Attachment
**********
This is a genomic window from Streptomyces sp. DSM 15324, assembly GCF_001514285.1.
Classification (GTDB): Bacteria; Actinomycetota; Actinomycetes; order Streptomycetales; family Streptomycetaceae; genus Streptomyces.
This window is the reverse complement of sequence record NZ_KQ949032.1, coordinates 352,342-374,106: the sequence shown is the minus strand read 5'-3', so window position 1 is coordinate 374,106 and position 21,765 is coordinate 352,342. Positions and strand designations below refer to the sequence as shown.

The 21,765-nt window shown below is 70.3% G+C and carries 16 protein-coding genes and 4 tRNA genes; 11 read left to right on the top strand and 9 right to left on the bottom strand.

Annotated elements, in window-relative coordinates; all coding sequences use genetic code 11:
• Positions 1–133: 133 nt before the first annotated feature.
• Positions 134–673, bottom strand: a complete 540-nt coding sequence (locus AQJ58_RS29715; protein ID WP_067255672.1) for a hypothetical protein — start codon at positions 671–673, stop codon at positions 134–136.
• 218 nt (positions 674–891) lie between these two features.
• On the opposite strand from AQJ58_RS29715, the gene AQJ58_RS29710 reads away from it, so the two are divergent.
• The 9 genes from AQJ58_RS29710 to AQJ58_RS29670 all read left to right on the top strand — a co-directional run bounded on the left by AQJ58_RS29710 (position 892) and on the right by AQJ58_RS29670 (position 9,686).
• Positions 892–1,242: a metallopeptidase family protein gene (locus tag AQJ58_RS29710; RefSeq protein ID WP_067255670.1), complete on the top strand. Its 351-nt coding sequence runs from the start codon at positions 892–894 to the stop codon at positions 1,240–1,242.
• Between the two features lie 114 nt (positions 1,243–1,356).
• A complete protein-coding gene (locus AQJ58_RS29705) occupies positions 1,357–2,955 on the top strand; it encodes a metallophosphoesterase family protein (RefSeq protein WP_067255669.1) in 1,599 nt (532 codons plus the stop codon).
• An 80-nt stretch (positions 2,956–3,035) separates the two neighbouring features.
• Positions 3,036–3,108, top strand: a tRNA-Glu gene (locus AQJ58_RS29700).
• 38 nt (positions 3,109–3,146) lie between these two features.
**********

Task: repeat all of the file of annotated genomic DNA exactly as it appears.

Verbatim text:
This is a genomic window from Streptomyces sp. DSM 15324, assembly GCF_001514285.1.
Classification (GTDB): Bacteria; Actinomycetota; Actinomycetes; order Streptomycetales; family Streptomycetaceae; genus Streptomyces.
This window is the reverse complement of sequence record NZ_KQ949032.1, coordinates 352,342-374,106: the sequence shown is the minus strand read 5'-3', so window position 1 is coordinate 374,106 and position 21,765 is coordinate 352,342. Positions and strand designations below refer to the sequence as shown.

The 21,765-nt window shown below is 70.3% G+C and carries 16 protein-coding genes and 4 tRNA genes; 11 read left to right on the top strand and 9 right to left on the bottom strand.

Annotated elements, in window-relative coordinates; all coding sequences use genetic code 11:
• Positions 1–133: 133 nt before the first annotated feature.
• Positions 134–673, bottom strand: a complete 540-nt coding sequence (locus AQJ58_RS29715; protein ID WP_067255672.1) for a hypothetical protein — start codon at positions 671–673, stop codon at positions 134–136.
• 218 nt (positions 674–891) lie between these two features.
• On the opposite strand from AQJ58_RS29715, the gene AQJ58_RS29710 reads away from it, so the two are divergent.
• The 9 genes from AQJ58_RS29710 to AQJ58_RS29670 all read left to right on the top strand — a co-directional run bounded on the left by AQJ58_RS29710 (position 892) and on the right by AQJ58_RS29670 (position 9,686).
• Positions 892–1,242: a metallopeptidase family protein gene (locus tag AQJ58_RS29710; RefSeq protein ID WP_067255670.1), complete on the top strand. Its 351-nt coding sequence runs from the start codon at positions 892–894 to the stop codon at positions 1,240–1,242.
• Between the two features lie 114 nt (positions 1,243–1,356).
• A complete protein-coding gene (locus AQJ58_RS29705) occupies positions 1,357–2,955 on the top strand; it encodes a metallophosphoesterase family protein (RefSeq protein WP_067255669.1) in 1,599 nt (532 codons plus the stop codon).
• An 80-nt stretch (positions 2,956–3,035) separates the two neighbouring features.
• Positions 3,036–3,108, top strand: a tRNA-Glu gene (locus AQJ58_RS29700).
• 38 nt (positions 3,109–3,146) lie between these two features.